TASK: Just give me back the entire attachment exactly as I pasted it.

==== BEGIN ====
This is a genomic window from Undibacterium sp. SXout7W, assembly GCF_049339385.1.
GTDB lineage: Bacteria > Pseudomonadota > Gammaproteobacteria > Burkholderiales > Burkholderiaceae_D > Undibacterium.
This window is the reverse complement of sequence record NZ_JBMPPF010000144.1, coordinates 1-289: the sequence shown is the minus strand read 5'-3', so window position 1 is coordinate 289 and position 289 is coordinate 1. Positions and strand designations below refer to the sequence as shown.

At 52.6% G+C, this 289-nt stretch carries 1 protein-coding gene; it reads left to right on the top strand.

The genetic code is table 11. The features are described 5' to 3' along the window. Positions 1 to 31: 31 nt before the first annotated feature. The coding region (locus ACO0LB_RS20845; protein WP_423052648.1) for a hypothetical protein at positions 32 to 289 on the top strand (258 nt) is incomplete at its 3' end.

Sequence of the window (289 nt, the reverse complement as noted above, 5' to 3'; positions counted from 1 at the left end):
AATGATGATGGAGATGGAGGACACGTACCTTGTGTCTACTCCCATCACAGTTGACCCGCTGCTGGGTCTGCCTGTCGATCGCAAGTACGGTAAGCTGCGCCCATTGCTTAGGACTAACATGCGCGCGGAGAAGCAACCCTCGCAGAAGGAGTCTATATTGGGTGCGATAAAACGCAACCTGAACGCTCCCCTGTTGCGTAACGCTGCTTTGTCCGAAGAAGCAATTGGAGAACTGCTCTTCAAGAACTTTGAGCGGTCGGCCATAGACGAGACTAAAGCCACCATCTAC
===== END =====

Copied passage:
This is a genomic window from Undibacterium sp. SXout7W, assembly GCF_049339385.1.
GTDB lineage: Bacteria > Pseudomonadota > Gammaproteobacteria > Burkholderiales > Burkholderiaceae_D > Undibacterium.
This window is the reverse complement of sequence record NZ_JBMPPF010000144.1, coordinates 1-289: the sequence shown is the minus strand read 5'-3', so window position 1 is coordinate 289 and position 289 is coordinate 1. Positions and strand designations below refer to the sequence as shown.

At 52.6% G+C, this 289-nt stretch carries 1 protein-coding gene; it reads left to right on the top strand.

The genetic code is table 11. The features are described 5' to 3' along the window. Positions 1 to 31: 31 nt before the first annotated feature. The coding region (locus ACO0LB_RS20845; protein WP_423052648.1) for a hypothetical protein at positions 32 to 289 on the top strand (258 nt) is incomplete at its 3' end.

Sequence of the window (289 nt, the reverse complement as noted above, 5' to 3'; positions counted from 1 at the left end):
AATGATGATGGAGATGGAGGACACGTACCTTGTGTCTACTCCCATCACAGTTGACCCGCTGCTGGGTCTGCCTGTCGATCGCAAGTACGGTAAGCTGCGCCCATTGCTTAGGACTAACATGCGCGCGGAGAAGCAACCCTCGCAGAAGGAGTCTATATTGGGTGCGATAAAACGCAACCTGAACGCTCCCCTGTTGCGTAACGCTGCTTTGTCCGAAGAAGCAATTGGAGAACTGCTCTTCAAGAACTTTGAGCGGTCGGCCATAGACGAGACTAAAGCCACCATCTAC